When it comes to investing, power of compounding is one of the most important fundamental principle to learn. Rs 100,000 compounded at the rate of 15 percent for 40 years becomes Rs 26,800,000 or Rs 2.6 crore. What’s the most important part of this compounding process is that more than 50 percent of this Rs 2.6 crore comes in the last 5 years!

For that matter, the world’s greatest investor, Warren Buffett, made 80 percent of his current total wealth after his 60th birthday. Call it compounding, call it Power law – it’s very counter intuitive to human brain. And that’s why most people just can’t comprehend the huge element of nonlinearity present in the process of long term value investing. Patience has non-linear payoff.

Peter Theil writes in his book Zero To One

In venture capital, where investors try to profit from exponential growth in early-stage companies, a few companies attain exponentially greater value than all others. This is because venture returns don’t follow a normal distribution overall. Rather, they follow a power law: a small handful of companies radically outperform all others. If you focus on diversification instead of single-minded pursuit of the very few companies that can become overwhelmingly valuable, you’ll miss those rare companies in the first place.

## How To Benefit From The Power Law

Rolf Dobelli, in his book The Art of Thinking Clearly, writes …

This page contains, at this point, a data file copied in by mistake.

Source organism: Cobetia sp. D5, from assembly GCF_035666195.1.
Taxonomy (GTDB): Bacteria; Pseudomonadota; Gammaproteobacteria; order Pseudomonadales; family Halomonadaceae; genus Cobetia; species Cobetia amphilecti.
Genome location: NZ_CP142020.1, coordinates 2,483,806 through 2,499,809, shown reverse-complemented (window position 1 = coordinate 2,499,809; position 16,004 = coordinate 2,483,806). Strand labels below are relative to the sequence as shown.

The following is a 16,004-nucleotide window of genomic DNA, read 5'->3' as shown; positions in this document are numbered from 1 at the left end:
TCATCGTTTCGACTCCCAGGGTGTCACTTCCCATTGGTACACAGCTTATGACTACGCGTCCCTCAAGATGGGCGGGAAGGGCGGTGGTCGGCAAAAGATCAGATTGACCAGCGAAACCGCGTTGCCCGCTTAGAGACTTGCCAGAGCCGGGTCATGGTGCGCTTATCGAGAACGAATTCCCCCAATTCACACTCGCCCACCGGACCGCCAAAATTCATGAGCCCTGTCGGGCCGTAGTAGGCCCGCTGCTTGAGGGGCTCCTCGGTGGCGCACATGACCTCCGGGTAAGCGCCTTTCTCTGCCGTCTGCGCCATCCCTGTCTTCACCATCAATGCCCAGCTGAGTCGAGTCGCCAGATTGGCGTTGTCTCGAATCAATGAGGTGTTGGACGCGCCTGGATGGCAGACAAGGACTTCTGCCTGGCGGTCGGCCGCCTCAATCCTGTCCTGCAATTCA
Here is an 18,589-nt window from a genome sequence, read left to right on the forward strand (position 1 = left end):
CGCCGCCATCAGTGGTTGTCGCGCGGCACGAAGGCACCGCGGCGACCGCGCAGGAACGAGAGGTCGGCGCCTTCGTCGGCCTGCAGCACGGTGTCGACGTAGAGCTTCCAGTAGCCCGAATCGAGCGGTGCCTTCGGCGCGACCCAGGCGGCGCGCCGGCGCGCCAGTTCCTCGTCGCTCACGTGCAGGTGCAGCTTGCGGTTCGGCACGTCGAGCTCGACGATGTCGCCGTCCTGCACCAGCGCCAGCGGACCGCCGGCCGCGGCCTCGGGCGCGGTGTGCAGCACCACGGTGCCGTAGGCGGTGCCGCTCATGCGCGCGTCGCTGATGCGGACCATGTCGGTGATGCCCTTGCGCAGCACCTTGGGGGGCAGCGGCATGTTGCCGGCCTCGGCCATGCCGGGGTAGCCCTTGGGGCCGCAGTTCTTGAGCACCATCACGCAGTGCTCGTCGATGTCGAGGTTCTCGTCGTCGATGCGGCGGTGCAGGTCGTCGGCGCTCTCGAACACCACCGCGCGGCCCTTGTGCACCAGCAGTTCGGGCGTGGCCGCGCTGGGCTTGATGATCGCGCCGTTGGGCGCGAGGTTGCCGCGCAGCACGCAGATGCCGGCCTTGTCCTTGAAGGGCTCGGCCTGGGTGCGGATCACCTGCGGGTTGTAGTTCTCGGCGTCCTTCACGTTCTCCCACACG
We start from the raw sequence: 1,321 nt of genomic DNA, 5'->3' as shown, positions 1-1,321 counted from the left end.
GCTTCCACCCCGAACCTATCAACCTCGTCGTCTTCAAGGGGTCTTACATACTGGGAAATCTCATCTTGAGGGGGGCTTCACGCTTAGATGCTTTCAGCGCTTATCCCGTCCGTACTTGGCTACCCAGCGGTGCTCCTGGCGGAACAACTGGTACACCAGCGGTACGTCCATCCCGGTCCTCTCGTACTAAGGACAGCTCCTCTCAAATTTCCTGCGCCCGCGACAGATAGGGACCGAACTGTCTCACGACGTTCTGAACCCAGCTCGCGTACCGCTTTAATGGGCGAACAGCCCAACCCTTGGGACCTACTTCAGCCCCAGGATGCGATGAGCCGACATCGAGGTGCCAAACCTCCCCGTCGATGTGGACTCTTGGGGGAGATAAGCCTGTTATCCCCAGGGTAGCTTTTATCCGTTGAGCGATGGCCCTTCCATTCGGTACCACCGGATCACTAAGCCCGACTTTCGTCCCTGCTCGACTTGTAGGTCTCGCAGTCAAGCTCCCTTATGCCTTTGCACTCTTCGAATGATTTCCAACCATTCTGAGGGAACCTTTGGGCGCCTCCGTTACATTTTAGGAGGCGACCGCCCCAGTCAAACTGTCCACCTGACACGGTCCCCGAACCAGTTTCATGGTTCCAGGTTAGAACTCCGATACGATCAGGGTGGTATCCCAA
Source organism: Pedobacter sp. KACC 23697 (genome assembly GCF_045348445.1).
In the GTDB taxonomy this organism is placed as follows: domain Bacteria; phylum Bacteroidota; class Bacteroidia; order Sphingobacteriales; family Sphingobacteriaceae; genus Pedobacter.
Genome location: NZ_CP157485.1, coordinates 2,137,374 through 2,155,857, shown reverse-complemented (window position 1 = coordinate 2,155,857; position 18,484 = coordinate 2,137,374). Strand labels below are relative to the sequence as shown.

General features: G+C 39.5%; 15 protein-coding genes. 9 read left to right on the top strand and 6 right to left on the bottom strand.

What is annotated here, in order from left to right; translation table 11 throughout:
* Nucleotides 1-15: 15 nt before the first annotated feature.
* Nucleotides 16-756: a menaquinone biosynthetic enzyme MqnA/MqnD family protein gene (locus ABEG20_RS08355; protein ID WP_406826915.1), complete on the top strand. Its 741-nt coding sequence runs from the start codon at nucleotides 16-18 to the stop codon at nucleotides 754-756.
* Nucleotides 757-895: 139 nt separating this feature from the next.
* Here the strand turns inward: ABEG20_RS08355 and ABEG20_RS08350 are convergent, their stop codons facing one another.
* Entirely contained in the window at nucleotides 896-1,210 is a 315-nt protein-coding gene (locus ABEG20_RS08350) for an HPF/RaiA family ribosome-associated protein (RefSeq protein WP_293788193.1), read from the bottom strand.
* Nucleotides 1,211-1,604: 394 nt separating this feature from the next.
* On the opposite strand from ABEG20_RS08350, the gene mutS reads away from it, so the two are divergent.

Back in the Stone Age, we hardly ever encountered anything truly extraordinary. The deer we chased was sometimes a bit faster or slower, sometimes a little bit fatter or thinner. Everything revolved around a stable mean.

Today is different. With one breakthrough, you can increase your income by a factor of 10,000. Just ask Larry Page [founder of Google], George Soros, J.K. Rowling [author of Harry Potter series] or Bono. Such fortunes didn’t exist previously…

So what can be done? Put yourself in situations where you can catch a ride on a positive Black Swan…become an artist, inventor or entrepreneur with a scaleable product. If you sell you time (e.g. as an employee, dentist or journalist), you’re waiting in vain for such a break. But even if you feel compelled to continue as such, avoid surroundings where negative Black Swans thrive. This means: stay out of debt, invest your savings as conservatively as possible and get used to modest standard of living – no matter whether your big breakthrough comes or not.

## Conclusion

So far we have discussed more than 20 different mental models in this series. If you have been a regular reader and gone through most of the posts in Latticework series, you would have found that sometimes the ideas are contradictory.